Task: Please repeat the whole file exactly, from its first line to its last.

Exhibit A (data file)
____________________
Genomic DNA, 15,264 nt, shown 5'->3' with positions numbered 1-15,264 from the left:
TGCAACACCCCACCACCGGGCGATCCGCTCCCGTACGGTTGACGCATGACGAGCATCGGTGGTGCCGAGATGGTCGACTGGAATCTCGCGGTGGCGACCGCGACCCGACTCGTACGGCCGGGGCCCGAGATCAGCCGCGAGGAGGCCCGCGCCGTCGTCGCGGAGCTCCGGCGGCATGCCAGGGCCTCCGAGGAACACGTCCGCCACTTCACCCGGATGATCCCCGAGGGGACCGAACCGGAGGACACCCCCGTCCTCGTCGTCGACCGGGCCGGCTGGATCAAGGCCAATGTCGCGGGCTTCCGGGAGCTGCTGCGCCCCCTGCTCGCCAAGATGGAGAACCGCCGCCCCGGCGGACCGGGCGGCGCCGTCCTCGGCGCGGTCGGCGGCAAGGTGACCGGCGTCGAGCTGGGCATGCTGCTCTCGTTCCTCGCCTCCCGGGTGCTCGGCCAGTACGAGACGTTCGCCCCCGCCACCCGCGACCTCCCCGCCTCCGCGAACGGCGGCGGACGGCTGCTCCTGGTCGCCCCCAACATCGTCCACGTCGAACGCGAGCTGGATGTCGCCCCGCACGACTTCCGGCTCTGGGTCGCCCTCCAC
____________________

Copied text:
Genomic DNA, 15,264 nt, shown 5'->3' with positions numbered 1-15,264 from the left:
TGCAACACCCCACCACCGGGCGATCCGCTCCCGTACGGTTGACGCATGACGAGCATCGGTGGTGCCGAGATGGTCGACTGGAATCTCGCGGTGGCGACCGCGACCCGACTCGTACGGCCGGGGCCCGAGATCAGCCGCGAGGAGGCCCGCGCCGTCGTCGCGGAGCTCCGGCGGCATGCCAGGGCCTCCGAGGAACACGTCCGCCACTTCACCCGGATGATCCCCGAGGGGACCGAACCGGAGGACACCCCCGTCCTCGTCGTCGACCGGGCCGGCTGGATCAAGGCCAATGTCGCGGGCTTCCGGGAGCTGCTGCGCCCCCTGCTCGCCAAGATGGAGAACCGCCGCCCCGGCGGACCGGGCGGCGCCGTCCTCGGCGCGGTCGGCGGCAAGGTGACCGGCGTCGAGCTGGGCATGCTGCTCTCGTTCCTCGCCTCCCGGGTGCTCGGCCAGTACGAGACGTTCGCCCCCGCCACCCGCGACCTCCCCGCCTCCGCGAACGGCGGCGGACGGCTGCTCCTGGTCGCCCCCAACATCGTCCACGTCGAACGCGAGCTGGATGTCGCCCCGCACGACTTCCGGCTCTGGGTCGCCCTCCAC